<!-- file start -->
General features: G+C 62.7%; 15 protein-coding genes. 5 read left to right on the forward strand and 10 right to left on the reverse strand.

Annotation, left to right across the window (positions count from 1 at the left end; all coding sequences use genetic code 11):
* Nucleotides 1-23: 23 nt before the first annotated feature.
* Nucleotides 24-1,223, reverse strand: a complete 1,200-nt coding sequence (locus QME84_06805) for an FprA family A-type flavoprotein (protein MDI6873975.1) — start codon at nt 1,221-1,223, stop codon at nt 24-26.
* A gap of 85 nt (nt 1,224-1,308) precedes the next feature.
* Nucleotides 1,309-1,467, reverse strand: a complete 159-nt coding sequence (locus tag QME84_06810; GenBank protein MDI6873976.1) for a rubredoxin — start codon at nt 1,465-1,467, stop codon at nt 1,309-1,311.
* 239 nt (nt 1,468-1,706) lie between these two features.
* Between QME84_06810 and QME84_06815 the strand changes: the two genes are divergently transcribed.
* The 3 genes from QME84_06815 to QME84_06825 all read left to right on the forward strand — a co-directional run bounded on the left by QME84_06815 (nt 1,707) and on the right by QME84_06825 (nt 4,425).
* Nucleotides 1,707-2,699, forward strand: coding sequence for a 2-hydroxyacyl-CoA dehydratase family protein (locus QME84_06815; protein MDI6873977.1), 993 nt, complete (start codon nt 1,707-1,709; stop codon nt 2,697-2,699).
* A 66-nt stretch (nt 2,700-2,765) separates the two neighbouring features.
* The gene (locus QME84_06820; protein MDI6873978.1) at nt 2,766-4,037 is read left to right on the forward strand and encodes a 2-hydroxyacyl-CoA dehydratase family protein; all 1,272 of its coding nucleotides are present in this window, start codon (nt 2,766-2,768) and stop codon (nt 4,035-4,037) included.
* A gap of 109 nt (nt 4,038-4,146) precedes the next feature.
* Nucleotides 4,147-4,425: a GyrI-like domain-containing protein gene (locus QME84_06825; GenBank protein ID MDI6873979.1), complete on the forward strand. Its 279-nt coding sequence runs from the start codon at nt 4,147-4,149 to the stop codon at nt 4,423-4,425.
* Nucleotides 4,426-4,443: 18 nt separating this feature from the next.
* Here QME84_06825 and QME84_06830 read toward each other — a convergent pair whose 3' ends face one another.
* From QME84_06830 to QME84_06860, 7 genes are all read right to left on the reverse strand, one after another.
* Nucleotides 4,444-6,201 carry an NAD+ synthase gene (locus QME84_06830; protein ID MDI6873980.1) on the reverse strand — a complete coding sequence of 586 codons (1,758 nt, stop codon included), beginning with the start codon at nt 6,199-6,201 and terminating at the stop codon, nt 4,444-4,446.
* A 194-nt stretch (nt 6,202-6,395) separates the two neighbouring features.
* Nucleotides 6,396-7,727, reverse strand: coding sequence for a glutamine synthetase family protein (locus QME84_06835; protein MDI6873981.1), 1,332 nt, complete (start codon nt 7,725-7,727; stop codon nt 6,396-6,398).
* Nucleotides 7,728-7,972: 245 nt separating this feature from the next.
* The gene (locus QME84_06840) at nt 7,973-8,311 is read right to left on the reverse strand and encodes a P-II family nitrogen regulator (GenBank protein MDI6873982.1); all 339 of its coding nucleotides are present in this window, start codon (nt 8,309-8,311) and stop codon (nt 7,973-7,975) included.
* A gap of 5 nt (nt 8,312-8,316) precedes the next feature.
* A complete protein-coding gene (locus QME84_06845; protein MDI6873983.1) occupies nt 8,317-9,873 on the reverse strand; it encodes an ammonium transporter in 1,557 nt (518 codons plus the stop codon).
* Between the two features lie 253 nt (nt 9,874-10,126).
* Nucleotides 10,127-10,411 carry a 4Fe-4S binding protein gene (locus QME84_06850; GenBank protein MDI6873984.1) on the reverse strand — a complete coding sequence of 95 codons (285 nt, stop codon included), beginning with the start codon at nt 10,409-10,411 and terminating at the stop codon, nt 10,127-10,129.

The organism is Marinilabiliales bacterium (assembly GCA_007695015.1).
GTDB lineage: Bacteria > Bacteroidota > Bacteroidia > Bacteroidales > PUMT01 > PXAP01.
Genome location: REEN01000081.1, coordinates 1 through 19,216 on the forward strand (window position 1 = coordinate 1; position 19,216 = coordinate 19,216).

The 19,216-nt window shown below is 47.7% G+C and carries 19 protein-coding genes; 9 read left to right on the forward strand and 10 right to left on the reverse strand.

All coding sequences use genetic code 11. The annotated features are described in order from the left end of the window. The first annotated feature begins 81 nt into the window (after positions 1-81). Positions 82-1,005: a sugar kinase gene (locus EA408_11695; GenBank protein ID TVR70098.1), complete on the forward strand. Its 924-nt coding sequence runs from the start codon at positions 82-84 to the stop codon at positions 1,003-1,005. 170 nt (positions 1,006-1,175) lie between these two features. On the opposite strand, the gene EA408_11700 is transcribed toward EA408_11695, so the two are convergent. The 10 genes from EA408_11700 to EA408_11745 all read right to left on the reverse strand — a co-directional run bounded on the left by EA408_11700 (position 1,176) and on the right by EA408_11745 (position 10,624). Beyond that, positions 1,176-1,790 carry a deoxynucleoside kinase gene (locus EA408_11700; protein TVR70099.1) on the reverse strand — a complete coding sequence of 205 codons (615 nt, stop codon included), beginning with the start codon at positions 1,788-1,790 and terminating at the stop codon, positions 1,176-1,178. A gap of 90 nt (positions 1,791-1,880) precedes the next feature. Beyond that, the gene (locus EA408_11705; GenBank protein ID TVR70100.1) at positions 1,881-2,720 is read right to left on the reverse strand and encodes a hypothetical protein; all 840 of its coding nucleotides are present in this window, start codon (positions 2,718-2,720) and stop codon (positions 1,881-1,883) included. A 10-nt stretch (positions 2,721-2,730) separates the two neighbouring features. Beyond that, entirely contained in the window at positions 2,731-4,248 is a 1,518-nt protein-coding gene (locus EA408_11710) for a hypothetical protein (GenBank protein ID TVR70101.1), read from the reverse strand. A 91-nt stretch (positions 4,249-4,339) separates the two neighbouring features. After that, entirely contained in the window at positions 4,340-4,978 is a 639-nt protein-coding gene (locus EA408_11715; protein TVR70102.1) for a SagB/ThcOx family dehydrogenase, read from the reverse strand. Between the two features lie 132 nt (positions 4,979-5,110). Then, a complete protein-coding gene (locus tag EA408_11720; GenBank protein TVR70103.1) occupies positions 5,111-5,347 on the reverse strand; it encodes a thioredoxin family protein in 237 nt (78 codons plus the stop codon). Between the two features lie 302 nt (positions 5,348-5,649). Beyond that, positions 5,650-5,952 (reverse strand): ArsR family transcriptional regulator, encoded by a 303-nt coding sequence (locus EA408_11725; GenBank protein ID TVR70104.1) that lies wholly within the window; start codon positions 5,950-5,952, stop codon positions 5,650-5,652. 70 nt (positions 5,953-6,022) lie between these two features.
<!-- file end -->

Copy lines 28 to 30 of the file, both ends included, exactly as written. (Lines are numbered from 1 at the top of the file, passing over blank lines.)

GTDB lineage: Bacteria > Bacteroidota > Bacteroidia > Bacteroidales > PUMT01 > PXAP01.
Genome location: REEN01000081.1, coordinates 1 through 19,216 on the forward strand (window position 1 = coordinate 1; position 19,216 = coordinate 19,216).

The 19,216-nt window shown below is 47.7% G+C and carries 19 protein-coding genes; 9 read left to right on the forward strand and 10 right to left on the reverse strand.